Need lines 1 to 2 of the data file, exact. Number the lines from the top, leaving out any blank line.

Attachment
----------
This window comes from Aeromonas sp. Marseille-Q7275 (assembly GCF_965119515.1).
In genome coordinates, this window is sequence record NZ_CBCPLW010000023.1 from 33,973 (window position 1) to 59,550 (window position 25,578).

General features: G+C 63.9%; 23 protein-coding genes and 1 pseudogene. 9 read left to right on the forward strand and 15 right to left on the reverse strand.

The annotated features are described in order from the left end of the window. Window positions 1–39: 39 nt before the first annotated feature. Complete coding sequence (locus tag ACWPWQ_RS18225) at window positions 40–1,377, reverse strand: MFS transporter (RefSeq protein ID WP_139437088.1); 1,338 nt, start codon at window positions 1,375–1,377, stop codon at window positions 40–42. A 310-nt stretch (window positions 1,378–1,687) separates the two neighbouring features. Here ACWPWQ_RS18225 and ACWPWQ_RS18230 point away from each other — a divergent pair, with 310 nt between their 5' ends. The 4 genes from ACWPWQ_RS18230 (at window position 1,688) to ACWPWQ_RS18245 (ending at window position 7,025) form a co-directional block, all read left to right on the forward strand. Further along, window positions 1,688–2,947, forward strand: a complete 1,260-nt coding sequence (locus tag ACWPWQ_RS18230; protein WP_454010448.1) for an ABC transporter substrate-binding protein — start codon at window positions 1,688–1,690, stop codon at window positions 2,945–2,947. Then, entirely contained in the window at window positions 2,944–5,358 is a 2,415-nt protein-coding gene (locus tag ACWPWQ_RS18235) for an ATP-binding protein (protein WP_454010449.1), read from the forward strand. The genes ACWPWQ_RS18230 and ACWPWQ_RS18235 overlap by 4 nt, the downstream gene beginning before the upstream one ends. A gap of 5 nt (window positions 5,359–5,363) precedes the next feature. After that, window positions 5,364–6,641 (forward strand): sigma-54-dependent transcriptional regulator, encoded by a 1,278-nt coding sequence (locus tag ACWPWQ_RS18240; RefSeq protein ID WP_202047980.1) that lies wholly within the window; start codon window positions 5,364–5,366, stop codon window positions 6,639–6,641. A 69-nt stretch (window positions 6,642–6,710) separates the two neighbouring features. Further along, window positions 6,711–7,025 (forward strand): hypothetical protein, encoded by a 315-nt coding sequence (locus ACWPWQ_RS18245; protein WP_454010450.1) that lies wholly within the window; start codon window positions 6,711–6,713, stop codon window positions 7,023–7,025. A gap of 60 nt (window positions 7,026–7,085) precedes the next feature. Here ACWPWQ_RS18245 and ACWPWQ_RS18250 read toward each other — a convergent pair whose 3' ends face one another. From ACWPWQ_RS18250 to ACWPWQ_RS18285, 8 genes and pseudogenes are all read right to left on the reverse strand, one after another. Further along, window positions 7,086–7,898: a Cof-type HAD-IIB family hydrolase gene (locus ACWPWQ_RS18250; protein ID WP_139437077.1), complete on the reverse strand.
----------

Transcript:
This window comes from Aeromonas sp. Marseille-Q7275 (assembly GCF_965119515.1).
In genome coordinates, this window is sequence record NZ_CBCPLW010000023.1 from 33,973 (window position 1) to 59,550 (window position 25,578).